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Still Standing

Still Standing

The scientific studies and tech blogs are abuzz with the theory that standing is the new ergonomic chair. Apparently people who stand at work are healthier and burn more calories than those who sit. The benefits also extend to the creative mind, which seems to more freely produce ideas when the body escapes the confines of a chair

Many people, when caught up in a conundrum, start tapping a foot or fidgeting with something. Evidently there are mental perks associated with taking that nervous energy a bit further while standing.

If you want to stand up, it’s going to cost you. Motorized desks with variable heights are expensive, and at the top end of the phenomenon is a desk treadmill that appeared on the market a couple of years ago when studies revealed that light exercise increased productivity.

Fortunately, commercial AV is a field where standing is part of the job. Site visits, rack assembly, and even trips to the warehouse offer a chance to move around a bit. But during those inevitable long stretches of desk time, if budgets won’t allow for a fancy motorized desk, you can benefit from these notions. According to standing research, many motorized desk users elevate their work surfaces when they are faced with a challenging task. The next time that happens, consider putting your laptop on a bookshelf or on top of the fax machine and stand up for a minute.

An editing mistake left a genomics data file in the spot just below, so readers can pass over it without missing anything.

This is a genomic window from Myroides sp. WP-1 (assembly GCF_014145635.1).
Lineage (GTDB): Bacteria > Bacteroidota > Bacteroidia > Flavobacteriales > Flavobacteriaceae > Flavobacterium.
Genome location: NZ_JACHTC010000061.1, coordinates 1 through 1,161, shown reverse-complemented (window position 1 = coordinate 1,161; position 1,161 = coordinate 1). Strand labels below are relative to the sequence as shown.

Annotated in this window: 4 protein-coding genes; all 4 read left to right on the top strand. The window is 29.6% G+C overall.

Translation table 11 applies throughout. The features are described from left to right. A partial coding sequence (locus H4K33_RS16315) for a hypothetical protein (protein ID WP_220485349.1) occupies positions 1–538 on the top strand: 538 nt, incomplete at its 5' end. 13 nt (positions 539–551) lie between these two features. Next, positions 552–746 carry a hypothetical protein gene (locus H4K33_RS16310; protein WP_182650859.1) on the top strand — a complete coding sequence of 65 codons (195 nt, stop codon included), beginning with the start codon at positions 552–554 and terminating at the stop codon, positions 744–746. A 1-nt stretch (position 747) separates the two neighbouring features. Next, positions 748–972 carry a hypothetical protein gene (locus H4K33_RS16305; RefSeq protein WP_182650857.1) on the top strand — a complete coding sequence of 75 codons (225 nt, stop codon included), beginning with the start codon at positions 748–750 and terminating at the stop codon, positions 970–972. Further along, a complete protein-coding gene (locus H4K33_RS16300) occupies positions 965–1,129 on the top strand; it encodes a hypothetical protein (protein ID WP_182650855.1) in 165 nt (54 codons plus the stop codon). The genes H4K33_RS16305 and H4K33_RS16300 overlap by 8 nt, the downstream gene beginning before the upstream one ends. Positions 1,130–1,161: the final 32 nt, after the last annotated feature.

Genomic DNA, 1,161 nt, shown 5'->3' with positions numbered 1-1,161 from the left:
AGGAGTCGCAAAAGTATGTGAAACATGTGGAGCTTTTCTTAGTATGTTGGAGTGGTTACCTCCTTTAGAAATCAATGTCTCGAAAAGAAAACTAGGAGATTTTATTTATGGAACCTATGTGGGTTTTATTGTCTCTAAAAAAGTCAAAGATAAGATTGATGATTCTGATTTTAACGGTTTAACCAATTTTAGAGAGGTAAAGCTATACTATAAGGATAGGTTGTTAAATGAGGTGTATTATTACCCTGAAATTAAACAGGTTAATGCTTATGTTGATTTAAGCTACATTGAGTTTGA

So now the question becomes, what do you stand for? There are certain tasks and concerns that really matter to individuals within your company, or your company as a whole. Those are probably the values listed in your company mission statement. Now might be a good time to take a look at that framed plaque on the wall. Does it still make sense?

The fretfully verbose mission statement is certainly commonplace, and I’ve spoken to a number of people in the industry who have revised this piece of their business more than once. Revision is necessary when the words in the statement are empty, or the statement merely presents a dead end for personnel. These ideals should express an open-ended and active stance that encourages your team to move forward.

Leading up to its show in Las Vegas June 9-11, InfoComm has been promoting its revised mission statement: “To advance audiovisual communications globally.” There aren’t a lot of words there, but it’s easy to see where the association stands.

A lot of companies in our industry have been through a similar process of revision in these trying years. They’ve had to redefine who they are, narrow their focus, and keep their business going with a clear mission. Now they can hopefully sit comfortably, knowing where they stand.

Kirsten Nelson is a freelance content producer who translates the expertise and passion of technologists into the vernacular of an audience curious about their creations. Nelson has written about audio and video technology in all its permutations for almost 20 years; she was the editor of SCN for 17 years. Her experience in the commercial AV and acoustics design and integration market has also led her to develop presentation programs and events for AVIXA and SCN, deliver keynote speeches, and moderate and participate in panel discussions. In addition to technology, she also writes about motorcycles—she is a MotoGP super fan.